3.   Problem-solving: Intelligent entities accept and use inputs to compute results. Our AI entity must accept inputs and use it to answer management questions like “which of my employees has worked hardest (work rate) or most efficiently (work results) at my financial objectives?

4.   Perception: intelligent entities can scan environmental features to deduce meanings and assess relationships. Our AI entity must review management data to identify individual manager’s/employee’s efficiency and effectiveness at their jobs.

It has taken two years of active development to build a system that achieves these four components of AI. Our software is going through its final quality check. We plan to launch early next year and hope to provide business managers with a unique tool for implementing their business strategies. Stay tuned.

Back to Tech

I wrote my first software in 1988. I was 12 and had just been gifted a programmable calculator by a benevolent guy who was dating one of my sisters. The trusty TI-82 calculator provided my first incursion into the tech world. I spent countless sleepless nights exploring the wonders and mysteries of this computing powerhouse with an incredible 28KB RAM (yes, 28KB) and an unbelievably smooth FORTRAN interpreter.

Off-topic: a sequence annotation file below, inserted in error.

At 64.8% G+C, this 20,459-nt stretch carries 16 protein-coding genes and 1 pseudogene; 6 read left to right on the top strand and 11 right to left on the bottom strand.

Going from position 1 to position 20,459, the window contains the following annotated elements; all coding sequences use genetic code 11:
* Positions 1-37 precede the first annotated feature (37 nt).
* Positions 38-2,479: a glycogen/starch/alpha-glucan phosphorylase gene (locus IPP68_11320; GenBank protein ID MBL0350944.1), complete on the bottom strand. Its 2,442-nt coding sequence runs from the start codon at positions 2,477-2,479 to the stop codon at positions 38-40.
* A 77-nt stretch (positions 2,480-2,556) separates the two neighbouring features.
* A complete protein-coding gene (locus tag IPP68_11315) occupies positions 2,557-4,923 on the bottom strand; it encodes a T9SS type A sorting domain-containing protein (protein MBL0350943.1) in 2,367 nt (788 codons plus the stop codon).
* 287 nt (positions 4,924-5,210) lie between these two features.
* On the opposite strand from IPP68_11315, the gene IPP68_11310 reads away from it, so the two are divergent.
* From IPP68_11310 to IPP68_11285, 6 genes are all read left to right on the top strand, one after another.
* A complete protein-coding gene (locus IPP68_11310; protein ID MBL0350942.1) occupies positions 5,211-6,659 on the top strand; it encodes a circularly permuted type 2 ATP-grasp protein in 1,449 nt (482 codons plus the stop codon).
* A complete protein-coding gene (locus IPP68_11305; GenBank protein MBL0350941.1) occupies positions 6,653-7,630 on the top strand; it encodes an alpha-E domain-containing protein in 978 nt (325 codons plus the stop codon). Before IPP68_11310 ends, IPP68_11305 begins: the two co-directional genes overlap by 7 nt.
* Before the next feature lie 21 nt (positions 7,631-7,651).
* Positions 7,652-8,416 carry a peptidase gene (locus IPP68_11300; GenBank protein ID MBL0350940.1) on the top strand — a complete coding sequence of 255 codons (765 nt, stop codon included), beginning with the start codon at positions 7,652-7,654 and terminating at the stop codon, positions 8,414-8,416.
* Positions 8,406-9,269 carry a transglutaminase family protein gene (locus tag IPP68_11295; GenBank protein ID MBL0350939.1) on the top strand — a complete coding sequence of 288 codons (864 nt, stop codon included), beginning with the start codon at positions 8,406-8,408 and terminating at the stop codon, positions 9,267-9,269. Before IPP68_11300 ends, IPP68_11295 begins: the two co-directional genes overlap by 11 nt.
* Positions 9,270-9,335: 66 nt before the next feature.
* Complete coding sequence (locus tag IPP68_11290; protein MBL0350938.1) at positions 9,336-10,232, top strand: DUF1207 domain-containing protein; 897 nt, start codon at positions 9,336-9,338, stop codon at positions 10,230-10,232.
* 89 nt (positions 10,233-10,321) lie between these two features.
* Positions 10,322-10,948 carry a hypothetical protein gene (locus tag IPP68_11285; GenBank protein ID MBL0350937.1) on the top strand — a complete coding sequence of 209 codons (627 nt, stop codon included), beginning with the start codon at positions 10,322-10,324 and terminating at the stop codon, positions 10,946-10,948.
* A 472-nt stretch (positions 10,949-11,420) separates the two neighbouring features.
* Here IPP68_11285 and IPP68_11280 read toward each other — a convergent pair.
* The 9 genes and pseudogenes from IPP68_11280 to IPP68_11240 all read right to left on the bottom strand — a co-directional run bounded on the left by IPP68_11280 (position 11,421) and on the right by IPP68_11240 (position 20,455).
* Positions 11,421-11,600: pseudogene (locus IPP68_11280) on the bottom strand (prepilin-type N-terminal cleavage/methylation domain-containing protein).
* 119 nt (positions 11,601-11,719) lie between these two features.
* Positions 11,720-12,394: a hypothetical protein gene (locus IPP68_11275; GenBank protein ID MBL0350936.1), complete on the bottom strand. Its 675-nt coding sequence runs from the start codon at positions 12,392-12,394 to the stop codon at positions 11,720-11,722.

Let me backtrack a little bit. I was a young kid in a really small town in Southwest Nigeria. We had a total of one TV station that only operated between 4:30 pm and 10 pm, and didn’t even have a local library. I had obviously never seen a computer prior to the arrival of this glorious TI-82.

I quickly fell in love with its graphing abilities. I drew and redrew sine curves, binomial distributions, and polynomial functions. Graphing was fun until I discovered that this computing marvel could also develop fully functional programs. And I was pleasantly surprised to find that its operating manual included basic programming lessons which I used to learn TI-BASIC and FORTRAN.